Home > Banco de questões > Linguagens/Inglês > Militares >

Inglês na AFA

Lista de 15 exercícios de Inglês com gabarito com questões da AFA.



Texto para todas as questões

Instruction: Answer the question according to the text.

TEXT

WHY DO SUPERVILLAINS FASCINATE US? A PSYCHOLOGICAL PERSPECTIVE

Why are we fascinated by supervillains? Posing

the question is much like asking why evil itself intrigues

us, but there's much more to our continued interest in

supervillains than meets the eye.

[5] Not only do Lex Luthor, Dracula and the Red Skull

run unconstrained by conventional morality, they exist

outside the limits of reality itself. Their evil, even at its

most realistic, retains a touch of the unreal.

But is our fascination with fantastic fiends1

[10] healthy? From a psychological perspective, views vary

on what drives our enduring interest in superhuman bad

guys.

Shadow confrontation: Psychiatrist Carl Jung

believed we need to confront and understand our own

[15] hidden nature to grow as human beings. Healthy

confrontation with our shadow selves can unearth new

strengths (e.g., Bruce Wayne creating his Dark Knight

persona to fight crime), whereas unhealthy attempts at

confrontation may involve dwelling on or unleashing the

[20] worst parts of ourselves.

Wish fulfillment: Sigmund Freud viewed human

nature as inherently antisocial, biologically driven by the

undisciplined id's pleasure principle to get what we

want when we want it – born to be bad but held back by

[25] society. Even if the psyche fully develops its ego

(source of self-control) and superego (conscience),

Freudians say the id still dwells2

underneath, and it

wishes for many selfish things – so it would love to be

supervillainous.

[30] Hierarchy of needs: Humanistic psychologist

Abraham Maslow held that people who haven't met

their most basic needs will have difficulty maturing. If

starved for food, you're unlikely to feel secure. If

starved for love and companionship, you'll have trouble

[35] building self-esteem. People who dwell on their deficits

may envy and resent others who have more than they

do. Some people who are unable to overcome social

shortcomings fantasize about obtaining any means,

good or bad, to satisfy every need and greed.

[40] Conditioning: Ivan Pavlov would say we can learn

to associate supervillains with other things we value –

like entertainment, strength, freedom or the heroes

themselves. Behaviorist B.F. Skinner would likely argue

that we can find it reinforcing to watch or read about

[45] supervillains, but without knowing what's reinforcing

about them, that's a bit like saying it's rewarding

because it's rewarding.

Our Motivations for Seeking Out Supervillains

Throughout history, humans have been captivated

[50] by stories of heroes facing off against superhuman

foes3. But what specific rewards, needs, wishes and

dark dreams do supervillains satisfy?

Freedom: Superpowered characters enjoy

freedoms the rest of us don't. Nobody can arrest

[55] Superman unless he lets them (at least not without

kryptonite handcuffs). As much time as supervillains

spend locked up, they seem to escape as often as they

please, to run unconstrained by rules and regulations.

Cosplayers who dress like Wonder Woman and

[60] Captain America can't do any crazy thing that crosses

their minds without seeming to mock and insult our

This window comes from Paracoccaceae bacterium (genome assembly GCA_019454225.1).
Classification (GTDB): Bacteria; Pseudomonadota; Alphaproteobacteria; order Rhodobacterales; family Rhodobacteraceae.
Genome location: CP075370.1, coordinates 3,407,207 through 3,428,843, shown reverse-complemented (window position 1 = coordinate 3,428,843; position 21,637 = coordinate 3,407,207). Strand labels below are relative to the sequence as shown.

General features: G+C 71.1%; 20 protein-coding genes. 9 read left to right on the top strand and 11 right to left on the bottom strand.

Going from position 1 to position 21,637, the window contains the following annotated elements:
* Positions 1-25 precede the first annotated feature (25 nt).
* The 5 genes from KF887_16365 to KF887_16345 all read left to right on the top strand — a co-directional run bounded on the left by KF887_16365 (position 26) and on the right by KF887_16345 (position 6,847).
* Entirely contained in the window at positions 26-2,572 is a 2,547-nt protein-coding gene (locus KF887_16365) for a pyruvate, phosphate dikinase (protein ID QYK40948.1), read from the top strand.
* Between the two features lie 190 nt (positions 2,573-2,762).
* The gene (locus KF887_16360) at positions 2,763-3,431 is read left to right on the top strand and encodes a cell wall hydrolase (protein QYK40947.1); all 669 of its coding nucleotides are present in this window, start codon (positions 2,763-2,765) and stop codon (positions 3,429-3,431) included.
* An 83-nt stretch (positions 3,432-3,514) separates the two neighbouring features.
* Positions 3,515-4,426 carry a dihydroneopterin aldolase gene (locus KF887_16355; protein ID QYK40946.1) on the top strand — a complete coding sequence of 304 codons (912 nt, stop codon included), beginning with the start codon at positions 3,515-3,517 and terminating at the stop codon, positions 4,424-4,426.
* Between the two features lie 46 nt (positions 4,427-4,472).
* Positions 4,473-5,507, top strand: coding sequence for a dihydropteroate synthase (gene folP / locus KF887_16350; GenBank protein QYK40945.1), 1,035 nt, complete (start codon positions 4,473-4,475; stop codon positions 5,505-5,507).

heroes, whereas those dressed as villains get to go

wild. Supervillainy feels liberating.

Power: Maybe you envy the power these evil

[65] characters wield4 .While that's also a reason to adore

superheroes, good guys don't ache to dominate.

Stories like Watchmen and Kingdom Come show how

heroes become menaces5 when they try to take over.

So when dreaming of superpowers, maybe you relate

[70] to characters who dream of power as well, from the

Scarecrow (who controls individuals' fears) to Doctor

Doom (who's perpetually out to dominate the world).

Better villain than victim: Physiologically, anger

activates us and feels better than anxiety or fear. One

[75] who feels victimized and cannot figure out constructive

ways to stand up, be strong or become heroic might

twist the need for self-assertion into destruction.

Alternately, a healthy person simply might focus on how

all characters assert themselves in any given story.

[80] Better villain equals better hero: A hero only

appears as heroic as the challenge he or she must

overcome. Great heroes require great villains. Without

supercriminals, the world's finest heroes seem like

overpowered brutes nabbing thugs6unworthy of them.

[85] Through myths, legends and lore across time, we have

needed heroes who rise to the occasion, overcome

great odds7 and take down giants.

Facing our fears: Instead of dreading the

darkness, you might reduce that dread by shining a

[90] light and seeing what's out there. Fiction can help us

feel empowered and enlightened without literally

traipsing into mob hangouts8and poorly lit alleyways9.

Exploring the unknown: Our need to challenge

the unknown has driven the human race to cover the

[95] globe. This powerful curiosity makes us wonder about

everything that baffles10 us, including the world's worst

fiends. Knowledge is power, or at least feels like it.

When gritty details repulse us, exploring evil through the

filter of fiction can help us contemplate humanity's

[100] worst without turning away or dwelling almost

voyeuristically on real human tragedy. Even when the

fiction is about improbable people doing impossible

things, the story's fantastic nature reassures us that this

cannot happen – and therefore we don't have to turn

[105] away.

Supervillains' Ultimate Purpose

In the end, our interest in supervillains can be

healthy or unhealthy. Even the more maladaptive

reasons for such fascination tend to arise from

[110] motivations that were originally healthy and natural –

frustrated drives that went the wrong way.

Remember, though, that superheroic fiction

ultimately begins and ends with the heroes. Comic book

writers and artists create supervillains, who move in and

[115] out as guest stars and supporting cast, first and

foremost to reveal how heroic the comics' stars can be.

(Adapted from https://www.wired.com/2012/07/why-do-supervillainsfascinate-us/)

Glossary:

1. fiend – an evil and cruel person

2. to dwell – remain